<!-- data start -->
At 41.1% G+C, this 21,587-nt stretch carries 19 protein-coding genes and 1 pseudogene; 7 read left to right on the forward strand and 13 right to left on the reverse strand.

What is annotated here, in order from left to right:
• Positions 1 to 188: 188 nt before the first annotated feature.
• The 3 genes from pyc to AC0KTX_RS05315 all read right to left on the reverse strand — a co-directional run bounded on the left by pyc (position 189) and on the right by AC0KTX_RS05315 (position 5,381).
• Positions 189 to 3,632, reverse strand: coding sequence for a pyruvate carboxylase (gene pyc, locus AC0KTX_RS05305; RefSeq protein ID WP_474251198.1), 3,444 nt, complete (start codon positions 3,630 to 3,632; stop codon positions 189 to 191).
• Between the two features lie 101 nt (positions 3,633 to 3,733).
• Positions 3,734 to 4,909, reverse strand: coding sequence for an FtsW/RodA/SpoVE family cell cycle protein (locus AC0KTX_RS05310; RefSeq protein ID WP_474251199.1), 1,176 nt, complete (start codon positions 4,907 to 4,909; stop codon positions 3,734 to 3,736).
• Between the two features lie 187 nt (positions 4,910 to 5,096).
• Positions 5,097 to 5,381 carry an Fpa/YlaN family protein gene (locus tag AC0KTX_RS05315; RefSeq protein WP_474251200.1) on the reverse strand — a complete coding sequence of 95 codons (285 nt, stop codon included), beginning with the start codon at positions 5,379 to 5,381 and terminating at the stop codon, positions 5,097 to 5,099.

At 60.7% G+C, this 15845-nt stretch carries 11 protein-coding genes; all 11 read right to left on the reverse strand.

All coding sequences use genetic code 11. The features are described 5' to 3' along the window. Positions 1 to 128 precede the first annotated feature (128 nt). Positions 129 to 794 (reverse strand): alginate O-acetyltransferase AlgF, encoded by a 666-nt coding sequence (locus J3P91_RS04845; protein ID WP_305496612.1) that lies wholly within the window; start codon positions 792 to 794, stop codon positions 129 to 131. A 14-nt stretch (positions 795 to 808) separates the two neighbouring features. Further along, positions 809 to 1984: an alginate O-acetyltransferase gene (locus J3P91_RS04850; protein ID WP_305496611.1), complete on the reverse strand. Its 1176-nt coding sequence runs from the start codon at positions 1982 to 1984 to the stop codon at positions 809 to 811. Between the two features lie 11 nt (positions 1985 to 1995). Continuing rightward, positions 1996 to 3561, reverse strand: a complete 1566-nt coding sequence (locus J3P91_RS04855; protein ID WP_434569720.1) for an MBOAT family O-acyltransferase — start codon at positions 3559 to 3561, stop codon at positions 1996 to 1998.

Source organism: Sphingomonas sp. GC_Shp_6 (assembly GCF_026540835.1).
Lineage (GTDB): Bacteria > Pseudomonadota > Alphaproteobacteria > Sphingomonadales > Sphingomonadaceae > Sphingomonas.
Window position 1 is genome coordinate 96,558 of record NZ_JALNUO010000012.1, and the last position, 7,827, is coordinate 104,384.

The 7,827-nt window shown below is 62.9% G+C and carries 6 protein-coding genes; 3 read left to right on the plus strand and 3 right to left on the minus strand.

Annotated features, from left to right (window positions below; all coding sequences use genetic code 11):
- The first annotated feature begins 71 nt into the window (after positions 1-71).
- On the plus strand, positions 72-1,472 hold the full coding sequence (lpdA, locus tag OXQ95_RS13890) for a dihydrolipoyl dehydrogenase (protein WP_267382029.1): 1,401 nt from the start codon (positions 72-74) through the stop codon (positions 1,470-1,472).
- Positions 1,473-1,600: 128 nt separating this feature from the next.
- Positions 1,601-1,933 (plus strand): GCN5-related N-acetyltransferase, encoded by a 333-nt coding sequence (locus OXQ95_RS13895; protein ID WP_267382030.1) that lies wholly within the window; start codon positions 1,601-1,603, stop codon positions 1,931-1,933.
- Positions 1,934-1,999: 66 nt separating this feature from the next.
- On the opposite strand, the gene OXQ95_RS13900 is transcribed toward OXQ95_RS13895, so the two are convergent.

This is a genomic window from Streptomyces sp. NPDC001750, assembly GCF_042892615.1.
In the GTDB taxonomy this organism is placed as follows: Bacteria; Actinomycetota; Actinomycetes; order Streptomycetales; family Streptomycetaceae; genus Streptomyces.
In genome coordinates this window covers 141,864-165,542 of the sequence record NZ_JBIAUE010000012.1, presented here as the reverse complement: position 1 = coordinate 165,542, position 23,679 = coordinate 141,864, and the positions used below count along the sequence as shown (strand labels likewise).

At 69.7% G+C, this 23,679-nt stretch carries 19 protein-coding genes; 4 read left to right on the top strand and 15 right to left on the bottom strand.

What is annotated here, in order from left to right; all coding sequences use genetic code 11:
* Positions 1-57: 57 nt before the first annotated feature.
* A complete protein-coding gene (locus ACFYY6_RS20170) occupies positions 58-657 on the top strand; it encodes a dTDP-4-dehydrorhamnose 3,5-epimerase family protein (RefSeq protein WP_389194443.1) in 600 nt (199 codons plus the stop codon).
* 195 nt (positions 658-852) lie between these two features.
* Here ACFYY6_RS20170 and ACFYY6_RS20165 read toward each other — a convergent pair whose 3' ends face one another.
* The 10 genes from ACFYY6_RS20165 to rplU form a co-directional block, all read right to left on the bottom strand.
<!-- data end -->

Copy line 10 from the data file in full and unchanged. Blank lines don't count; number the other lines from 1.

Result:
At 60.7% G+C, this 15845-nt stretch carries 11 protein-coding genes; all 11 read right to left on the reverse strand.